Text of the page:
In context: Thanks to the popularity of streaming services such as those from Spotify and Apple, it’s now easy to listen to almost any piece of music you can think of. But there are still some artists who, for one reason or another, have never embraced the digital world. One of the most famous of these long-time holdouts, prog-metal band Tool, has finally relented and is allowing its back catalog to be streamed and purchased digitally.

Back in 2017, reports claimed that Tool had been talking to the big streaming services about making their music available to the companies, though nothing came of it. But the band has now confirmed that on Friday, August 2, Opiate, Undertow, Ænima, Lateralus and 10,000 Days would be available on "all digital and streaming formats." No word on which ones are included, but expect all the big names in music streaming to add Tool to their extensive libraries.

The decision comes at the same time as Tool announced that its first album in 13 years, Fear Inoculum, will be released on August 30.


This Friday, Aug 2nd, the Tool catalog goes up on all digital and streaming formats. High five. #tool2019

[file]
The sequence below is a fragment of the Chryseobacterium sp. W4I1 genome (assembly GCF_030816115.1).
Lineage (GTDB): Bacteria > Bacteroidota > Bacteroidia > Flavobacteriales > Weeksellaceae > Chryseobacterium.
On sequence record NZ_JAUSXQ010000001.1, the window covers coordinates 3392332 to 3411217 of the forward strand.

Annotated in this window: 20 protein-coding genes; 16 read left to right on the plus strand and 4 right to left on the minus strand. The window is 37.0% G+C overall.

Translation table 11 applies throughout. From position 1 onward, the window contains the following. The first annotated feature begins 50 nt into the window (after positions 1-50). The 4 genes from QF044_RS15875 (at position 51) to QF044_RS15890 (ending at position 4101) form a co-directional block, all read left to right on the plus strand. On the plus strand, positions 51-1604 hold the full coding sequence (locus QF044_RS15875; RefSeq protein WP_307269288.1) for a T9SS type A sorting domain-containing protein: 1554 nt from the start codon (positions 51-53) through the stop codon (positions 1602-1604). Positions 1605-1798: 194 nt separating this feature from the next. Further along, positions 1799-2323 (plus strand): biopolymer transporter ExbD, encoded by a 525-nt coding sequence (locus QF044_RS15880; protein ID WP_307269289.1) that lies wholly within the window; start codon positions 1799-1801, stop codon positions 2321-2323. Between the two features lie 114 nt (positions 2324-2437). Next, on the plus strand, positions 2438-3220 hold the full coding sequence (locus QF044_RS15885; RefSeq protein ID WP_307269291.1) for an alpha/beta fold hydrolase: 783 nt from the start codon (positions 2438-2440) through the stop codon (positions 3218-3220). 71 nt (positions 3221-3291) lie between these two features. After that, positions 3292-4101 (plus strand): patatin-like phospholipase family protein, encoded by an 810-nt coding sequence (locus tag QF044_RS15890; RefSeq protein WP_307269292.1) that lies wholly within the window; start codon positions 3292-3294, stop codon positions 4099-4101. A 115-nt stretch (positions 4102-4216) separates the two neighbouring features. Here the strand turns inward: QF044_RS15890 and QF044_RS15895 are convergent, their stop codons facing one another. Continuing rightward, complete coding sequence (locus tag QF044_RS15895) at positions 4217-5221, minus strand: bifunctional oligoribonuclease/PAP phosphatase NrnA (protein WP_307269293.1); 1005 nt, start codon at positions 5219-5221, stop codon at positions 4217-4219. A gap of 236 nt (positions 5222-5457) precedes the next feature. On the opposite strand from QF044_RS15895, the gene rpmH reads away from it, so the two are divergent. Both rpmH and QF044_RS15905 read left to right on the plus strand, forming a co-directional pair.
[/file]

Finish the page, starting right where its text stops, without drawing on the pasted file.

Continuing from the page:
A post shared by Tool (@toolmusic) on

The number of musicians avoiding streaming has fallen in recent years, with The Beatles, AC/DC, Metallica, Def Leppard, and Led Zeppelin all having finally allowed their work to appear on the services. According to Billboard, two of the few acts still absent are De La Soul and the late Aaliyah.

As noted by Engadget, Tool lead singer Maynard James Keenan's other bands, A Perfect Circle and Puscifer, have been available on streaming services for years.

At the start of 2019, Keenan tweeted that it wasn’t his fault Tool couldn’t be streamed, telling a complaining fan that they were “Squawking at the wrong tool.”